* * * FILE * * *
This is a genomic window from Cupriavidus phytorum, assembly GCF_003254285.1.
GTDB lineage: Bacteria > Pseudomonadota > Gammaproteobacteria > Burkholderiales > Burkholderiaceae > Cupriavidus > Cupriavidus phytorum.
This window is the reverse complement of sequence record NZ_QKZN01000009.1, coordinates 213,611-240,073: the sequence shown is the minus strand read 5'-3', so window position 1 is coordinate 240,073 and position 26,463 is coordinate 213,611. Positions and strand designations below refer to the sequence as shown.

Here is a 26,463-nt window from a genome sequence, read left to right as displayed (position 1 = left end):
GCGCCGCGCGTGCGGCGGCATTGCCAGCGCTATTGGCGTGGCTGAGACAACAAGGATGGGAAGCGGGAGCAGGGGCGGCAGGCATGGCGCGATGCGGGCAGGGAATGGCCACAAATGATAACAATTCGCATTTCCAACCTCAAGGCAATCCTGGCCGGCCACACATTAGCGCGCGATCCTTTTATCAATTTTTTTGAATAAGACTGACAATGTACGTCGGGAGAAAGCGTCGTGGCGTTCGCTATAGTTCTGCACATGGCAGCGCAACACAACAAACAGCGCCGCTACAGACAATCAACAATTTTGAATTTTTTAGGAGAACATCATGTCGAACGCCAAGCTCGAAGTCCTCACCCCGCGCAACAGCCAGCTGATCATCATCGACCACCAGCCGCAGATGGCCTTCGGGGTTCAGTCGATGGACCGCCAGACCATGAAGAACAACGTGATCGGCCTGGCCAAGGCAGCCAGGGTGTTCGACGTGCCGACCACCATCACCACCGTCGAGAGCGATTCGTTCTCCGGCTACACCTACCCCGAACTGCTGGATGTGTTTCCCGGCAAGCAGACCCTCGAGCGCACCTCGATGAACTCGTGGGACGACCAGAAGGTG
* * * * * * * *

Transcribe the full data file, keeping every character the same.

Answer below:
This is a genomic window from Cupriavidus phytorum, assembly GCF_003254285.1.
GTDB lineage: Bacteria > Pseudomonadota > Gammaproteobacteria > Burkholderiales > Burkholderiaceae > Cupriavidus > Cupriavidus phytorum.
This window is the reverse complement of sequence record NZ_QKZN01000009.1, coordinates 213,611-240,073: the sequence shown is the minus strand read 5'-3', so window position 1 is coordinate 240,073 and position 26,463 is coordinate 213,611. Positions and strand designations below refer to the sequence as shown.

Here is a 26,463-nt window from a genome sequence, read left to right as displayed (position 1 = left end):
GCGCCGCGCGTGCGGCGGCATTGCCAGCGCTATTGGCGTGGCTGAGACAACAAGGATGGGAAGCGGGAGCAGGGGCGGCAGGCATGGCGCGATGCGGGCAGGGAATGGCCACAAATGATAACAATTCGCATTTCCAACCTCAAGGCAATCCTGGCCGGCCACACATTAGCGCGCGATCCTTTTATCAATTTTTTTGAATAAGACTGACAATGTACGTCGGGAGAAAGCGTCGTGGCGTTCGCTATAGTTCTGCACATGGCAGCGCAACACAACAAACAGCGCCGCTACAGACAATCAACAATTTTGAATTTTTTAGGAGAACATCATGTCGAACGCCAAGCTCGAAGTCCTCACCCCGCGCAACAGCCAGCTGATCATCATCGACCACCAGCCGCAGATGGCCTTCGGGGTTCAGTCGATGGACCGCCAGACCATGAAGAACAACGTGATCGGCCTGGCCAAGGCAGCCAGGGTGTTCGACGTGCCGACCACCATCACCACCGTCGAGAGCGATTCGTTCTCCGGCTACACCTACCCCGAACTGCTGGATGTGTTTCCCGGCAAGCAGACCCTCGAGCGCACCTCGATGAACTCGTGGGACGACCAGAAGGTG